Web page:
Bringing Concerts To The Big Screen

Pollstar spoke to David Pope, CEO of MusicScreen, a company producing live concert footage and distributing it to cinemas across the world.  

MusicScreen offers an end-to-end solution, from setting up the stage, recording the show and distributing the finished product to cinemas – on a hard drive or via satellite if it’s a live stream.

The company also collaborates with other producers. It for example worked with live concert video experts Eagle Rock when The Rolling Stones played their first ever concert in Cuba, March 25, 2016. That following September, the footage was shown in 1,500 cinemas in 30 countries, attracting an audience of 100,000 fans and generating box office revenues of $1 million on one night. Both companies also brought KISS’ 2014 residency in Las Vegas to 1,000 cinemas in May 2016.

With help from their management, McGhee Entertainment, the band made an effort to record the cinema trailer in different languages.

The idea is not new.

David Bowie was a pioneer in the field of cinema concerts. In 2003, he broadcast a live performance from Riverside Studios in Hammersmith, London, to 20 cinemas across Europe.

Pope was involved on the sound side back then. “We brought 5.1 surround sound to the broadcast, so that the audience in the cinema would feel like they were at the event,” Pope said. “I was at the Odeon in Leicester Square while it was happening, and I saw the audience not only clapping along with the on-screen audience, but even getting out of their seats and dancing.”

Bowie was communicating with the cinema audience the entire show, and that’s when Pope realized that the concept of the cinema gig had potential. However, back then, cinemas in general weren’t technically equipped enough to host live broadcasts of concerts.

It took another 10 years or so before the infrastructure supported it as a regular form of entertainment, when digital projectors gradually replaced 35mm film.

This didn’t just allow for higher-quality pictures but also the distribution of the video material on hard drives and via satellite.

David Pope
– David Pope
MusicScreen CEO

“The first company developing that business was the Metropolitan Opera in New York. They started doing live concerts hitting the UK screens at about 6 p.m. on a Saturday evening. Over the years it got a really great following within the theatre audience, who saw it as a great way of experiencing live show for a fraction of the costs,” Pope recalled.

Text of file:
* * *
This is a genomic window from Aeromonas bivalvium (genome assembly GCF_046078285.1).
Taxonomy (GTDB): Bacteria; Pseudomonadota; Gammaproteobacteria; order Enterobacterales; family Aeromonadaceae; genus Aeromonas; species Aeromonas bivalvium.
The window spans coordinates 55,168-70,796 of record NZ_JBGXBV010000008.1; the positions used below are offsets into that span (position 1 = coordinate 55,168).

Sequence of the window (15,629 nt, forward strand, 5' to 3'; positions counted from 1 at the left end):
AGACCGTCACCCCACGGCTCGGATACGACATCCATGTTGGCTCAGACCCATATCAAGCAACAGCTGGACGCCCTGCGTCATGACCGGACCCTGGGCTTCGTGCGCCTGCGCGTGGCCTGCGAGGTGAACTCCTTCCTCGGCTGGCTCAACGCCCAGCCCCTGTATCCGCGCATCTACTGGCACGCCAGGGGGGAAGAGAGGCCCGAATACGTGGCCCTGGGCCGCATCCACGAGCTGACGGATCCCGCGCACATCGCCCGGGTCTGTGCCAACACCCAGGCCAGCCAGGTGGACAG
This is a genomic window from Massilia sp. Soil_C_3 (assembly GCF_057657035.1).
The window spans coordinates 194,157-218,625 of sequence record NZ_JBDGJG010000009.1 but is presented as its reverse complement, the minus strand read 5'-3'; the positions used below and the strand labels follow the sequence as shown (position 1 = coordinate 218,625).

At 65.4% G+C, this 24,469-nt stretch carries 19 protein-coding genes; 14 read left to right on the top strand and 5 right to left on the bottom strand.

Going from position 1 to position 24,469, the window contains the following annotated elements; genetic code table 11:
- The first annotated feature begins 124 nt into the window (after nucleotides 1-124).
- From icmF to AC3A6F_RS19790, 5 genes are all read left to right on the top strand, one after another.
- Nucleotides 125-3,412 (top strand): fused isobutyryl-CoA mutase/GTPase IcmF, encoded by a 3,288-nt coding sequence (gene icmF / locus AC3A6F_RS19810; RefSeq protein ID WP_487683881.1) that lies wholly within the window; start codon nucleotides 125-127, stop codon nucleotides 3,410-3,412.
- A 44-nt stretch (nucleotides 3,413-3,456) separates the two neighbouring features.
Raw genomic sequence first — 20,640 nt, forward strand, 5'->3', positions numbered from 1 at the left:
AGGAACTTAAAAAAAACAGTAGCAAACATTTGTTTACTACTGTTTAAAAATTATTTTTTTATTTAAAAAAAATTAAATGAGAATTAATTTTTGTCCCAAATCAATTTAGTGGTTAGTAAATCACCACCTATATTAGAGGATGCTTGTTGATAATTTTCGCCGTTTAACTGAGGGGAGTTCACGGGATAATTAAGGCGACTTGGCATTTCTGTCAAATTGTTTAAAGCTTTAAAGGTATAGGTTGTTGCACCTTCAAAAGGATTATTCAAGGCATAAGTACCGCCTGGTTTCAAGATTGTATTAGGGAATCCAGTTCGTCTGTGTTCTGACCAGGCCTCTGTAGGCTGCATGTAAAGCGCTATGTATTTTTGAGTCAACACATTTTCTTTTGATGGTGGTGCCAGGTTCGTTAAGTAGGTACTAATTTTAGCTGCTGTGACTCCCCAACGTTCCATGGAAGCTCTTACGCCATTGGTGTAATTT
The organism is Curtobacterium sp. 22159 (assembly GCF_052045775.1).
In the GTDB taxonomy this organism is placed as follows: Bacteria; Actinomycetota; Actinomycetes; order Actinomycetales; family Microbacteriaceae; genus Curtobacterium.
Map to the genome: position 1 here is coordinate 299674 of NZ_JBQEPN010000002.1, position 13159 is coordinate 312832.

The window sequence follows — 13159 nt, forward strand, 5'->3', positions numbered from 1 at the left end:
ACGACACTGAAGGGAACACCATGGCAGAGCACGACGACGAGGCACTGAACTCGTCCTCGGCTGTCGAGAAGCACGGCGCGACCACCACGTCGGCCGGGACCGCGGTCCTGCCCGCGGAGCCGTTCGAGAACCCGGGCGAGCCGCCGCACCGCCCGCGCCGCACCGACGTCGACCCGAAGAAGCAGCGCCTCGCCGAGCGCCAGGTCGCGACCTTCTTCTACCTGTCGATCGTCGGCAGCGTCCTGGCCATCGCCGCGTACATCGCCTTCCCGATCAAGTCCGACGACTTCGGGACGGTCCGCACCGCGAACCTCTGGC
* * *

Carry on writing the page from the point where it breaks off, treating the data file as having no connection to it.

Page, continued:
MusicScreen was set up in 2013 with the idea of bringing the same concept to the rock and pop genres, “thinking that it was really going to be much easier than the niche theatre market. But in fact it is a bigger challenge because generally people don’t think about going to the cinema for rock and pop music.”

Which is why the concept currently works for artists with a Facebook following of 10 million-plus. If it falls below that, the numbers don’t add up.

“We’re finding that, at the moment, a ratio of 1 percent of the total Facebook following will try it out.” Pope believes this is down to the fact that the concept isn’t well known yet. He says the experience is “pretty close to being there,” based on feedback from cinema concertgoers. “You get people saying: well I actually think it’s better than being there. Nobody standing on your toes, waving cameras or spilling beer on you. We see each event that we do gathering more momentum. But there is a lot of work to do in getting out the actual concept of the cinema gig as a great form of entertainment.”

Even hardcore live enthusiasts might get something out of a cinematic production.

“The quality of the sound is in many, many cases better than you would get onsite, because it’s fed from the direct mics. Also, we’re developing a new system now where we actually mix it in the cinema to make sure it is absolutely optimized, so you get all the benefits of those amazing subwoofers.”

Prices for cinema gigs hardly differ from movie tickets, with a small premium added because the screening is usually a one-night event. Depending on the show – whether it’s a live broadcast via satellite or recorded footage – it’ll range from £10 to £15 – a fraction of the actual gig ticket.

According to Pope, “there’s a general understanding in the cinema industry not to push it too far. You could limit the number of screens and charge more. But I think the accessibility of it is one of the reasons people would go.”

Artists generally receive a cut of ticket sales, and in some cases an advance fee is paid. Pope says that a well-known artist can earn as much from a one-night cinema screening around the world as from doing another stadium show.

“So if an artist decides to limit the number of stadium shows for whatever reason, this can be a very interesting prospect for them, because it’s another way of extending the tour,” he said. If the established ticketing companies want to get on board, Pope can imagine cinemas selling blocks of seats to them. “When it gets to a certain size that’s going to possibly naturally happen. And maybe cinemas will be very happy to do that, because they’re going to be interested in anybody helping them to sell tickets.”